By the weekend of February 22, a month from now, you should have your ballot in hand for the Washington State Democratic (and Republican) Presidential Primary (assuming your voter registration is in order). Tuesday, March 10, just seven weeks from now, is the ballot turn-in deadline. Startling fact: the ballots are already printed. That was finalized January 7. There will be candidates on the ballot who have already dropped out.
If you choose to vote in the 2020 Democratic ticket in this Presidential Primary (as opposed to casting a ballot for Donald Trump on the reverse side of the ballot), then these are your choices: Michael Bennet, Joe Biden, Michael Bloomberg, Cory Booker, Pete Buttigieg, John Delaney, Tulsi Gabbard, Amy Klobuchar, Deval Patrick, Bernie Sanders, Tom Steyer, Elizabeth Warren, Andrew Yang, “uncommitted”, or write-in. (read more detail from Jim Camden in the Spokesman). Having trouble keeping track? I am. For example, Cory Booker dropped out after the ballots were printed. Click Ballotpedia, 2020 Presidential Candidates, for an up-to-date national listing of who’s in and who’s out.
The Washington State Democratic Party process for 2020 for choosing its preferred Presidential candidate begins earlier this year than in 2016. It relies on the election results rather than caucuses, also in contrast to 2016. This should give Washington voters a bigger voice than in the past–that’s why it changed. (See the P.S. below for my review of the WA State process in 2016–it was very convoluted. Hindsight makes it a little clearer.)
The national Democratic Party will ultimately chose its Presidential and Vice-Presidential candidates at the Democratic National Convention that will be held in July 13-16 in Milwaukee, Wisconsin. The process is complex but not incomprehensible. Click the last link (repeated here) if you have the time and interest to delve into some of the details.
The take-home messages from all this for the Washington State voter are:
1) When you vote in the March 10 Presidential Primary do your homework. Don’t waste your ballot on a candidate who has already dropped out. The ballots are already printed. Inform your friends of this quirk.
2) This year Washington State voters will make their voice heard earlier in the process (by about 2 weeks) and by casting a ballot rather than attending a caucus. These are important differences (see P.S. below)
Keep to the high ground,
P.S. HISTORICAL PERSPECTIVE Remember 2016? Let’s review a little history (because things have changed). My memory of 2016, it turns out, was a bit dim. There were local caucuses on Saturday, March 26th, which I remember as exciting, but confusing and chaotic. Statewide, about 230,000 enthusiastic voters (out of 3,906,000 total WA State registered voters) participated in the Democratic caucuses. On the basis of those caucus results the WA State Democratic Party eventually elected (on May 21st) 118 delegates to the Democratic National Convention–with 74 (63%) of them committed to Bernie Sanders.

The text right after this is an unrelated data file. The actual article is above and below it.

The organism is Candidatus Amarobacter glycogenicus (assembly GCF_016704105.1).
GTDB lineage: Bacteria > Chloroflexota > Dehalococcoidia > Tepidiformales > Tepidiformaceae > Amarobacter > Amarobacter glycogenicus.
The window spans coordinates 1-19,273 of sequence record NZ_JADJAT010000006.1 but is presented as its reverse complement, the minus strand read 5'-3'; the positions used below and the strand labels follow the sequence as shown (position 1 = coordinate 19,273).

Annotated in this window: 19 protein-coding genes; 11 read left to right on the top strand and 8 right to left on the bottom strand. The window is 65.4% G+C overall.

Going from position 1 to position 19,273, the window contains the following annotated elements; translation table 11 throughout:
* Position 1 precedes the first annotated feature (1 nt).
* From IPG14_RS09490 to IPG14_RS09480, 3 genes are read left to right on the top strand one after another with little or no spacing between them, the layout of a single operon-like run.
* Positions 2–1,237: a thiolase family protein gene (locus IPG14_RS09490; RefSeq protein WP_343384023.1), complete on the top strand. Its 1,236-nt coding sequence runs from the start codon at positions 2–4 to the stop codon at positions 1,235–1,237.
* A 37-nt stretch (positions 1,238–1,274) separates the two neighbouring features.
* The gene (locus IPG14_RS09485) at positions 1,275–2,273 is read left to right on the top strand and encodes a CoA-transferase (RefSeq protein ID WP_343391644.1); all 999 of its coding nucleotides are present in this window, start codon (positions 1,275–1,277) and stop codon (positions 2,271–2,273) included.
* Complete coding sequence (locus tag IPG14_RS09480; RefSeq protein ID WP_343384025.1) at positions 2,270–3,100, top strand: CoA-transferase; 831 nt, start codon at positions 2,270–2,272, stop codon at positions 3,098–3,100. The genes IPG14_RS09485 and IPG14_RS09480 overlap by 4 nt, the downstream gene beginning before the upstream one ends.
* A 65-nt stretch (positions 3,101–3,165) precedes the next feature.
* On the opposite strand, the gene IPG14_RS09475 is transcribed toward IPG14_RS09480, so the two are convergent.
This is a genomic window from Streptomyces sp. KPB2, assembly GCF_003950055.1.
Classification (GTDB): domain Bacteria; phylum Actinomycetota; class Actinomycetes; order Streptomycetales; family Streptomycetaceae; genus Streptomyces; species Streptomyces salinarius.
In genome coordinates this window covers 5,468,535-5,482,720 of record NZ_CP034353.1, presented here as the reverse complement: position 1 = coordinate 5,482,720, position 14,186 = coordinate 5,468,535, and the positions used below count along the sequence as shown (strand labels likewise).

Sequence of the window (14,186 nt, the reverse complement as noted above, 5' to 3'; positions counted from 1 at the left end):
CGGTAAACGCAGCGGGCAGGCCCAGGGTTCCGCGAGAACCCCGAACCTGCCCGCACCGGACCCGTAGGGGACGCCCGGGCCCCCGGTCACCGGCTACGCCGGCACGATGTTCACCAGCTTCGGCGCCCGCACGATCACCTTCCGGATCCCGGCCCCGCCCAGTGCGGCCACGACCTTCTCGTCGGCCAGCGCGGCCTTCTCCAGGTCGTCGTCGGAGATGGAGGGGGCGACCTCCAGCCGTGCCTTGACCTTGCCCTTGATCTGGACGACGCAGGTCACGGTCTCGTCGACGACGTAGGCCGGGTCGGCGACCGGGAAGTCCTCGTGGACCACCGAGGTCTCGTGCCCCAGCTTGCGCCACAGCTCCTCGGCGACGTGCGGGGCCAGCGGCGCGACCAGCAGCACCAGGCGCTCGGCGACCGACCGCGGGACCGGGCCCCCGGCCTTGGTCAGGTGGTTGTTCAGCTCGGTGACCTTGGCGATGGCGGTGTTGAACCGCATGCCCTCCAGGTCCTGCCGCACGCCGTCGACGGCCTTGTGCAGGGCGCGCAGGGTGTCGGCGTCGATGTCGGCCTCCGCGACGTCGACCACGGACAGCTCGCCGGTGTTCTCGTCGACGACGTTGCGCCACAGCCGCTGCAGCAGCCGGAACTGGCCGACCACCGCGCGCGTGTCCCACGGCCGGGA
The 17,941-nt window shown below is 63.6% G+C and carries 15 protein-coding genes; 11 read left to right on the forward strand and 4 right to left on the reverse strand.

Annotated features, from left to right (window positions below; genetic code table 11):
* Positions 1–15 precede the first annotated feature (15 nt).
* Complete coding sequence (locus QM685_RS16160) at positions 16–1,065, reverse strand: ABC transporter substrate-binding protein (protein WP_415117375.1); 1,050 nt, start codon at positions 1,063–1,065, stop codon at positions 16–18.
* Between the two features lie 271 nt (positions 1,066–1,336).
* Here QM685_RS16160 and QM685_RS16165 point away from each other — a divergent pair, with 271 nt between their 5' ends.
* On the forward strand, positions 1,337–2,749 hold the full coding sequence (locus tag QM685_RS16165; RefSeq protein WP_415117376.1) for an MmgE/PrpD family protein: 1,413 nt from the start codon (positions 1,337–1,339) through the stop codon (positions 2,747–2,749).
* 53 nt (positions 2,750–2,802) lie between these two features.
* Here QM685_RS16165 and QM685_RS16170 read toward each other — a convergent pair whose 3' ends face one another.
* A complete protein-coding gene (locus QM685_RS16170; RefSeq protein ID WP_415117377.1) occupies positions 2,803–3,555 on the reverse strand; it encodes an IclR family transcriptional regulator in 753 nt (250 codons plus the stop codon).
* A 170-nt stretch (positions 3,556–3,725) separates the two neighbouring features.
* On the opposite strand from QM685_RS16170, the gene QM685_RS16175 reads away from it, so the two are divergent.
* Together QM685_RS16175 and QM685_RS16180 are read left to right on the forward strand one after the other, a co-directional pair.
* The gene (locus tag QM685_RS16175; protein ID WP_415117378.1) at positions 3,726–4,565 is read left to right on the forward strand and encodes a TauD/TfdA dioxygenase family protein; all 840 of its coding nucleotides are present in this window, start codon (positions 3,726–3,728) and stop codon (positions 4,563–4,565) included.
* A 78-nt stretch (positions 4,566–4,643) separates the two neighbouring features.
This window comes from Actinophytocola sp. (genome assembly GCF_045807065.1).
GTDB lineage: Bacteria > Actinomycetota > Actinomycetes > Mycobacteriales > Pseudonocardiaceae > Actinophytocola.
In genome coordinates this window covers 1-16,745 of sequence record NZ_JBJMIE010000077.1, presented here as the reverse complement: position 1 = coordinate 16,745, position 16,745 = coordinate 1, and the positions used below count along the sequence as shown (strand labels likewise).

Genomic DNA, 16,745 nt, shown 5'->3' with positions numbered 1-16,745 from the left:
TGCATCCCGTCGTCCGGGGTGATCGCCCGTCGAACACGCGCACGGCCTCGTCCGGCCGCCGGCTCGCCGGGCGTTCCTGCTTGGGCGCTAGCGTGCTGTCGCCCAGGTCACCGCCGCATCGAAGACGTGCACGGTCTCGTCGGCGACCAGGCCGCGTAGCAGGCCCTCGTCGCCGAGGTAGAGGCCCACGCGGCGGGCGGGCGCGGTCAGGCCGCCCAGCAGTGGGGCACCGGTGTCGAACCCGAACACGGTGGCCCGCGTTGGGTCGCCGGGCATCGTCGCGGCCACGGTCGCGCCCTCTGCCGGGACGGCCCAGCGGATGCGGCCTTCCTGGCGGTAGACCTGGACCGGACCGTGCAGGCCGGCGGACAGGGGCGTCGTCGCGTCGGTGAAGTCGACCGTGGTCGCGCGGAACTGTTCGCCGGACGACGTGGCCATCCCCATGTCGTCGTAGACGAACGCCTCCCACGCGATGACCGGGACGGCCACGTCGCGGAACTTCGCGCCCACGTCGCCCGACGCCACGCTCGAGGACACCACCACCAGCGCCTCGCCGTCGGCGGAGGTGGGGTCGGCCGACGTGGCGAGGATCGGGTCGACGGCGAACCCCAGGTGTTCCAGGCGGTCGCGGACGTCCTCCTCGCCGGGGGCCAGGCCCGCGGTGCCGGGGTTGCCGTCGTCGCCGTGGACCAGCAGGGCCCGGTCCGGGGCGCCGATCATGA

But wait! Didn’t we also have a Washington State Presidential Primary election in 2016? Yes. On May 24th 802,754 (of those 3,906,000 total registered voters, those nearly 4M include both Democrats and Republicans, of course) cast votes in the WA State Democratic Primary Election for either Clinton or Sanders. With three times as many voters as participated in the caucuses bothering to participate, Clinton won with 52% of the vote.
Did this system make any sense? In a way the caucuses demonstrated a high level of enthusiasm for Bernie Sanders. These people actually bothered to take time on a Saturday to participate. Was the caucus excitement and voting an accurate measure of enthusiasm that would have resulted in a higher level of voter turnout for Sanders than turned out to vote for Hillary Clinton in November? How many potential voters were so discouraged by the process (after all, the delegates were already selected) that they didn’t even turn in a ballot in the May 24th Presidential Primary Election? How many didn’t participate at all, perhaps out of confusion over how it all worked? We cannot know; we can only speculate. Suffice to say, the 2020 process in Washington State should be an improvement.
P.P.S. Also mark your calendar for Tuesday, August 4, the ballot turn-in deadline date for the Washington State Primary (for everything but the President) and and Tuesday, November 3, the national (and state) General Election. Then (if you live in Spokane County) go to https://www.spokanecounty.org/list.aspx?Mode=Subscribe#calendar, key in your email address and click “Elections” …and whatever else might be interesting to you. I’ve found this is a great service. Stay informed.]